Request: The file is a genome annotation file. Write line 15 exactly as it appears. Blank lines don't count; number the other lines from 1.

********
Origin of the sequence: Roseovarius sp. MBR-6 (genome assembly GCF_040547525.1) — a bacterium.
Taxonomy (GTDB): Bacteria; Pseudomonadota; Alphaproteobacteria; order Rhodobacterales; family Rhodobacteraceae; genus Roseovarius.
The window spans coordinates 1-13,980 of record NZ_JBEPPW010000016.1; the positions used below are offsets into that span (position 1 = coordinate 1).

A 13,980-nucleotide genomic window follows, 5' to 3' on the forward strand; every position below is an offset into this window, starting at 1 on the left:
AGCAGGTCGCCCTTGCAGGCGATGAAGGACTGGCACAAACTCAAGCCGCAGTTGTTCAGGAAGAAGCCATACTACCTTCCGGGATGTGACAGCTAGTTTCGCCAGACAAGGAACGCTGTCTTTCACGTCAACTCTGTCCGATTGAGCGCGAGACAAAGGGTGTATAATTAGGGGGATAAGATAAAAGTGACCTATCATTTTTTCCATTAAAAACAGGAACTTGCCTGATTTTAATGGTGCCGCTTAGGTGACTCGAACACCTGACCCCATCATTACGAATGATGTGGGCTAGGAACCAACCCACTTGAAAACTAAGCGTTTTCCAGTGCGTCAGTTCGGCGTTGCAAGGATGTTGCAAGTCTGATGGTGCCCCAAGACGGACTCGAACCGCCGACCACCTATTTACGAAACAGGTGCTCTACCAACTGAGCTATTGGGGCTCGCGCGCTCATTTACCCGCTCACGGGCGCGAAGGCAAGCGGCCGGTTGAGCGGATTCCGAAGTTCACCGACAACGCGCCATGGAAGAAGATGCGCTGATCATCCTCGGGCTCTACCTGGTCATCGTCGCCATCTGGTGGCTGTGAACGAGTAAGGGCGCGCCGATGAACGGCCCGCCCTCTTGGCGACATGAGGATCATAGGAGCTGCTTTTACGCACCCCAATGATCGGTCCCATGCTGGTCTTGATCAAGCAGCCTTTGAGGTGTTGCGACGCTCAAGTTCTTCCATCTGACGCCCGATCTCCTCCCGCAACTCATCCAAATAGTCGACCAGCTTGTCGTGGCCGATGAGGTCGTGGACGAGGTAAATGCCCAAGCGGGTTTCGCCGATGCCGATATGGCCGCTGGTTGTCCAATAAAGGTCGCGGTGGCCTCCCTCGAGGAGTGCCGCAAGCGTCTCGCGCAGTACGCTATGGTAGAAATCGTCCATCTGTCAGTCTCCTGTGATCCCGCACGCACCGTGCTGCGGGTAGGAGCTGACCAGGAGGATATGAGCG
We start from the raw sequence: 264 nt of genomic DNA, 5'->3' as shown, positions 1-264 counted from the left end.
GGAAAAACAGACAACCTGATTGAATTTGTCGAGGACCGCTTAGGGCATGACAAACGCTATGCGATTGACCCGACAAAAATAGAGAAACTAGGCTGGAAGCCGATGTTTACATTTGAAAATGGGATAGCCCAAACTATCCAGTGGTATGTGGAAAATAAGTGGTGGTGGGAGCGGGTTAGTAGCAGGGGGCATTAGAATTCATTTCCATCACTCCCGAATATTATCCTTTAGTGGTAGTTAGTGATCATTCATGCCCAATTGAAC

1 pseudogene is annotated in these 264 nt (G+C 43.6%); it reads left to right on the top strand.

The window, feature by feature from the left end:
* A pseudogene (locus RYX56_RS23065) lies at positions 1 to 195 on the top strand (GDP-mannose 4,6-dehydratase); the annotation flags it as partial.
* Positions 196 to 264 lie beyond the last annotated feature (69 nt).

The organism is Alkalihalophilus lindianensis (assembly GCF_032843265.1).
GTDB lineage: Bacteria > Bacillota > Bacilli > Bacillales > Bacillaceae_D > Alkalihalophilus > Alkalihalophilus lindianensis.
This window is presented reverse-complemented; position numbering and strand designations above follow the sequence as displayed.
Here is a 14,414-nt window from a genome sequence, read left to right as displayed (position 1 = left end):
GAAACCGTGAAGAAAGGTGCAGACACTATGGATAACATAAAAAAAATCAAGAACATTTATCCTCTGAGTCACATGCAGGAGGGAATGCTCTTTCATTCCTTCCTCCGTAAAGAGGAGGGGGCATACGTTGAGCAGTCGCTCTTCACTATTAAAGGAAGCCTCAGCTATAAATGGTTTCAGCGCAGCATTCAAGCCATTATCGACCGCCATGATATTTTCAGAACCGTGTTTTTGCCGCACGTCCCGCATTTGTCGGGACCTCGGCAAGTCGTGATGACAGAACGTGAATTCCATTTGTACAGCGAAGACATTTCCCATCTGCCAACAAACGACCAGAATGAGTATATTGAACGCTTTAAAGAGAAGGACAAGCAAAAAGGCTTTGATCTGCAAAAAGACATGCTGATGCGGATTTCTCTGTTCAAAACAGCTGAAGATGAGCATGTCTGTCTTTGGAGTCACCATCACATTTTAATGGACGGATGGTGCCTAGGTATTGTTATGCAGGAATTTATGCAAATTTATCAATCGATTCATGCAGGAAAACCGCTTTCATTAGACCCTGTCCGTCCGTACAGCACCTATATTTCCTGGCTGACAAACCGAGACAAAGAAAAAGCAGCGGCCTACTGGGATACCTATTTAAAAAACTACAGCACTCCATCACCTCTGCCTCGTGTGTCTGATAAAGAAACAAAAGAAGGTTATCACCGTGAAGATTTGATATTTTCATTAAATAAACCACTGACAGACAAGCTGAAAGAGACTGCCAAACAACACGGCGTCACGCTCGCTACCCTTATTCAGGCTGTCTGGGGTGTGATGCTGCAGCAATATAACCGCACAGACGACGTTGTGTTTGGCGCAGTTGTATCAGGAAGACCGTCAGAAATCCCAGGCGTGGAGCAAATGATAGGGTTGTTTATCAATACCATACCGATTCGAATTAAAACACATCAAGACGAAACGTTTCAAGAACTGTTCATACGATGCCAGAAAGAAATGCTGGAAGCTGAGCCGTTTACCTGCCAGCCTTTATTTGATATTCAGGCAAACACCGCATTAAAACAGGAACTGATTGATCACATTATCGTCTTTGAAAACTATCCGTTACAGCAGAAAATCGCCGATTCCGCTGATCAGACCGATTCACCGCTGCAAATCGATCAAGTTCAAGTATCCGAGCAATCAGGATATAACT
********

Here is a 14,414-nt window from a genome sequence, read left to right as displayed (position 1 = left end):